How to assess your startup’s financial health? In other words, how do you assess how financially healthy your startup is?
Financial health is the lifeblood of any business. Just like for humans. The vast majority of businesses, and especially startups, fail because they run out of money. In fact, just about every cause of new business failure in the first five years can really be tied back to financial management. It’s also what takes down even large incumbents with billions of dollars.
It is vital to keep a handle on the pulse of your company’s financial health. There are many reasons for this. Though you can’t improve on what you don’t know and measure.
So, how do you measure it? What are some of the specific metrics to keep an eye on? How can you improve your company’s financial health, and keep it healthy?
The Ultimate Guide To Pitch Decks
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Why It’s So Important
Understanding the financial health of your company is critical internally, just as it is knowing how it can affect external perspectives and interactions. Including both public and private capital markets.
If you don’t know how healthy your business is or not, how can you improve on it, save your business before it dies financially, or needs to go to the ER or ICU?
If you know, then you can manage your company well. You know when you have the capital to grow and invest in new areas and grow your company. You know the types of returns you need to be demanding from your capital.
It also gives you the foresight into effective planning, understanding your upcoming financial needs, and helps in staying ahead of the need to raise more funding.
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Knowing your financial health reveals the strength of your positioning in negotiating financial transactions, provides more optionality and helps you understand how lenders and investors will view and value your business.
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When To Assess Your Startup’s Financial Health
The time to wake up and be alert to the financial health of your company is not when the checks are bouncing; your payroll service tells you that you are out of money, or invoices are 90 days late, and collectors are calling.
Founders should have a constant view of their startup’s finances, and what it means.
Even before opening a business, you should be working on your business plan to know how much startup costs are going to be, and how much it is going to take to stay alive and to reach important milestones. For, example, how much is it going to take to fuel your company through to the breakeven point? Make sure you add some financial cushion to this, as it always takes longer and costs more than you think.
Then be sure you are regularly reviewing your finances on an ongoing basis. Depending on the stage of your startup and the size and depth of the team you have, you might need to have a serious review of your finances every month, quarter, and year. As well as having a dashboard for a real-time view on demand.
Then you will certainly want to take a more in-depth look into your financial health before a new financing round or other major events.
Anytime there is a major change in the economy, world, and capital markets, a fresh review is needed to anticipate how this may impact you going forward.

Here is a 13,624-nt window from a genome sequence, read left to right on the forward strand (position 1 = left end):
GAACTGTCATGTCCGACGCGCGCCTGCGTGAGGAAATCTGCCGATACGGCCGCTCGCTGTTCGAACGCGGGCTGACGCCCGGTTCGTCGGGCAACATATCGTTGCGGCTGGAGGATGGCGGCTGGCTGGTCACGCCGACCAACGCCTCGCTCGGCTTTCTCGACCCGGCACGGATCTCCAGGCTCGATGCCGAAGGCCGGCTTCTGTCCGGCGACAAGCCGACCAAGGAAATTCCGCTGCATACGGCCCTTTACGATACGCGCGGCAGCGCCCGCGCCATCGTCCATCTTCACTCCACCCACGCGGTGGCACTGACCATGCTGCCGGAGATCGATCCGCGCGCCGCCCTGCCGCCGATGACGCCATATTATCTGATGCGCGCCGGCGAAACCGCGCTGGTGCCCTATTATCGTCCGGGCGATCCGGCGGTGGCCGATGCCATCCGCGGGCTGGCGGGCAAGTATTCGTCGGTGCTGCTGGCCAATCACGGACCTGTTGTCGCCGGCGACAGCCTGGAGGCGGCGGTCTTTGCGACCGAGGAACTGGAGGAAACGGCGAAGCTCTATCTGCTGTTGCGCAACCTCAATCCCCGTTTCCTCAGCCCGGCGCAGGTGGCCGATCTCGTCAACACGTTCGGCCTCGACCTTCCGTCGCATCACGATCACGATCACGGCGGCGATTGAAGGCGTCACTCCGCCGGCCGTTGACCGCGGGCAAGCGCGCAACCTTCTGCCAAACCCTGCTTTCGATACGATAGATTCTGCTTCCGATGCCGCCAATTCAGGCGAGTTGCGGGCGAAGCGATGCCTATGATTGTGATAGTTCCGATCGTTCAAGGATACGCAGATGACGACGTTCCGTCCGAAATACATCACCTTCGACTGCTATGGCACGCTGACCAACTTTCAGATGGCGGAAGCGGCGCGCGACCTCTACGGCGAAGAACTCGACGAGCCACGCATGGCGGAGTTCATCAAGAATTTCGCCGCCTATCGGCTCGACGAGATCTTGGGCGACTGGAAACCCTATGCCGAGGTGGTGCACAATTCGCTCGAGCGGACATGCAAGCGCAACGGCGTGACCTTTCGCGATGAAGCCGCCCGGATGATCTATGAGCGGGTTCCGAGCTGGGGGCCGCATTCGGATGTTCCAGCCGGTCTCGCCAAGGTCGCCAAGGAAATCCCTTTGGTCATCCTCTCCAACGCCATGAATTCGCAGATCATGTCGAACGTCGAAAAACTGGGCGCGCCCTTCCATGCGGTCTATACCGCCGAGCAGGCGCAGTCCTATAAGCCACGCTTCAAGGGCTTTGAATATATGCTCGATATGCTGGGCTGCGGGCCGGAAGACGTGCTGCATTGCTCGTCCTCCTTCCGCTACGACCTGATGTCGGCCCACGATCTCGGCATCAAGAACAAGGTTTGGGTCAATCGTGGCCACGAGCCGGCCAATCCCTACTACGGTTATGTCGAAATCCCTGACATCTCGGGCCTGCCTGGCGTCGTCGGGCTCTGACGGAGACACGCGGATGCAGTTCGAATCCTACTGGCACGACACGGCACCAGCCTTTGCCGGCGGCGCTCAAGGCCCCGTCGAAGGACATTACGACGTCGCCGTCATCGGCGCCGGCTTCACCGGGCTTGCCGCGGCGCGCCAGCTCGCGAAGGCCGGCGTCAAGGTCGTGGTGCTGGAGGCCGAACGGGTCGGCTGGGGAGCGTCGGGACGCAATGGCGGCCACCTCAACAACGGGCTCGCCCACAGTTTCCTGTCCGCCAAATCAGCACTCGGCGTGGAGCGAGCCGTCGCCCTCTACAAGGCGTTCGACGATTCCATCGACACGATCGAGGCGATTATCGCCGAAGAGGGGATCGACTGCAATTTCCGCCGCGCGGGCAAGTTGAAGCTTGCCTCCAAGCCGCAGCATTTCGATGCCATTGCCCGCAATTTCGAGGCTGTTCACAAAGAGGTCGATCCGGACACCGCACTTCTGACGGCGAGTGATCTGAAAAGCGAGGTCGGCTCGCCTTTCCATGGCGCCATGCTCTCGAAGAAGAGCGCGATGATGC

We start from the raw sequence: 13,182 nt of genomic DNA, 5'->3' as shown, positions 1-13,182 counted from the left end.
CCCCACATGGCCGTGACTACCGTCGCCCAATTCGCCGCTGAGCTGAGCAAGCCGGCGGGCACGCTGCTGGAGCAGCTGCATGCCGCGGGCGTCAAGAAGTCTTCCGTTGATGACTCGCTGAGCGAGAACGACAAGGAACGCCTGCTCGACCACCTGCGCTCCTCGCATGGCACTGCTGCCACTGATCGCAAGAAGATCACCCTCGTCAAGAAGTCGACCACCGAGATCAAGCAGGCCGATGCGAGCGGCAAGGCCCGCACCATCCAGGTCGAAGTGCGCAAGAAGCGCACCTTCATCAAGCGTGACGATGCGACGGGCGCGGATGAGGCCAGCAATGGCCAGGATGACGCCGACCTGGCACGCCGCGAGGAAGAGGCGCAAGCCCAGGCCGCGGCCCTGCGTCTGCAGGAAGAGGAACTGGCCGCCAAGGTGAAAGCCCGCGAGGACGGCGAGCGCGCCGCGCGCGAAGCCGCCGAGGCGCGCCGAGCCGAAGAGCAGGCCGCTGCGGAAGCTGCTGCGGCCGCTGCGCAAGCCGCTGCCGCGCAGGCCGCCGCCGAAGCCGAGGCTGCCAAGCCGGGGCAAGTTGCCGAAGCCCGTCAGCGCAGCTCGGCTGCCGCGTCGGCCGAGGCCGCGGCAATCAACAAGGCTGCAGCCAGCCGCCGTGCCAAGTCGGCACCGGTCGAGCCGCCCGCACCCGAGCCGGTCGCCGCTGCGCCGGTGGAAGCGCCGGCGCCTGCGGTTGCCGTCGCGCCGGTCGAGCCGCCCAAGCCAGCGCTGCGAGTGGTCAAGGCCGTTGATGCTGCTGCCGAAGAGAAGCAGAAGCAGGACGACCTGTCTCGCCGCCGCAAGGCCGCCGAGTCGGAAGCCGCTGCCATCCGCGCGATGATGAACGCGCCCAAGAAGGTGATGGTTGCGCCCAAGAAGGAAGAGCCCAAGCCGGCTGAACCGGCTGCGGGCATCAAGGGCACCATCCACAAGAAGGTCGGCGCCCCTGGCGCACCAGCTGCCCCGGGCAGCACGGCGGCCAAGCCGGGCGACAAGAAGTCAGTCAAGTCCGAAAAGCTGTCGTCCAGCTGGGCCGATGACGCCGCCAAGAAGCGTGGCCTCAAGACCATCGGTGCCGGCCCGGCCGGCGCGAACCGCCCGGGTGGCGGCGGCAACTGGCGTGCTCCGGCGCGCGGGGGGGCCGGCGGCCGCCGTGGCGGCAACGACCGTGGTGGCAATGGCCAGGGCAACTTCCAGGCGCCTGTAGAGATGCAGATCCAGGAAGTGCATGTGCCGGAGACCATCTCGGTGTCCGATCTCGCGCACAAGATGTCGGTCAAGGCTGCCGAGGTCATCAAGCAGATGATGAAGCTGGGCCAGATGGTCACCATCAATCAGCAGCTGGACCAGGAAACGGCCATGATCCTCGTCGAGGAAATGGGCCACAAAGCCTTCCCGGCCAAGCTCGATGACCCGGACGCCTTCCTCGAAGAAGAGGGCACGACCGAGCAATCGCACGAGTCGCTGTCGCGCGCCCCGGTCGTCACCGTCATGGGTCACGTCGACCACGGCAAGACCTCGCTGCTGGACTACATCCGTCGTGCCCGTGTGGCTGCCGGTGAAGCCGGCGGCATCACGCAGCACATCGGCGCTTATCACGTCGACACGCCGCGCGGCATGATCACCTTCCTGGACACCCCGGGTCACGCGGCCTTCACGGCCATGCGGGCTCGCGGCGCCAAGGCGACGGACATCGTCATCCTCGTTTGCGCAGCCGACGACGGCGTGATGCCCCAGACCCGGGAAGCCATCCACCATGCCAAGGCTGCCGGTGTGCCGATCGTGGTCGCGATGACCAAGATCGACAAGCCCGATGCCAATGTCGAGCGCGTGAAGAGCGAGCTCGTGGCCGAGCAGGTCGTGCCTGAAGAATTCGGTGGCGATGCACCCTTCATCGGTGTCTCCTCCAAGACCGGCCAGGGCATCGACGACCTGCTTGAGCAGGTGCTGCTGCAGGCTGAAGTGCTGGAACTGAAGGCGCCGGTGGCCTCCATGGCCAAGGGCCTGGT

How To Assess Your Startup’s Financial Health
Obviously, this is extremely important. In fact, it is probably the most important task a startup founder has. So, how do you do it?
The most obvious is to be constantly monitoring your accounts and reviewing your financial reports. Looking at your capital, expenses, and income.
Your bookkeeper and accountants should be providing you with regular reports and financial documents. Especially around tax time, and ahead of running a fundraising campaign. Including your balance sheet, cash flow statements, and P&L.
At certain times you may need or benefit from outside audits as well. Such as verifying your finances for certain platforms, SEC filings, going public, M&A transactions, and more.
How To Measure Your Startup’s Financial Health
Here are some of the core ways and metrics to look at to evaluate your company’s financial state.
All of them are important. Some are more pressing than others for different scenarios.
Startup Burn Rate
This metric reveals how much money your startup is burning through each month. It is how much your expenses are, and what it is currently costing to keep the machine on, and the doors open.
It also specifically reveals how much money you are losing each month. If you are not yet at least breaking even, then it shows how much capital you are bleeding out, and that needs to be paid out each month.
You must know your expenses. You can’t just swipe the company credit card and write checks without limit.
Your startup’s runway is how many months left your company can survive based on your current spending.
This is one of the most critical metrics for startups, and their potential investors to know.
It reveals how many months they have left before going bankrupt based on their current expenses, and the money they have in the bank.
For example, if you have $100k in the bank and $10k in monthly expenses, you have 10 months of runway left.
This is vital for knowing when you need to begin running a new funding campaign. As well as for investors to assess your strength, and how much they should be investing to keep you going to the next round.
Money In The Bank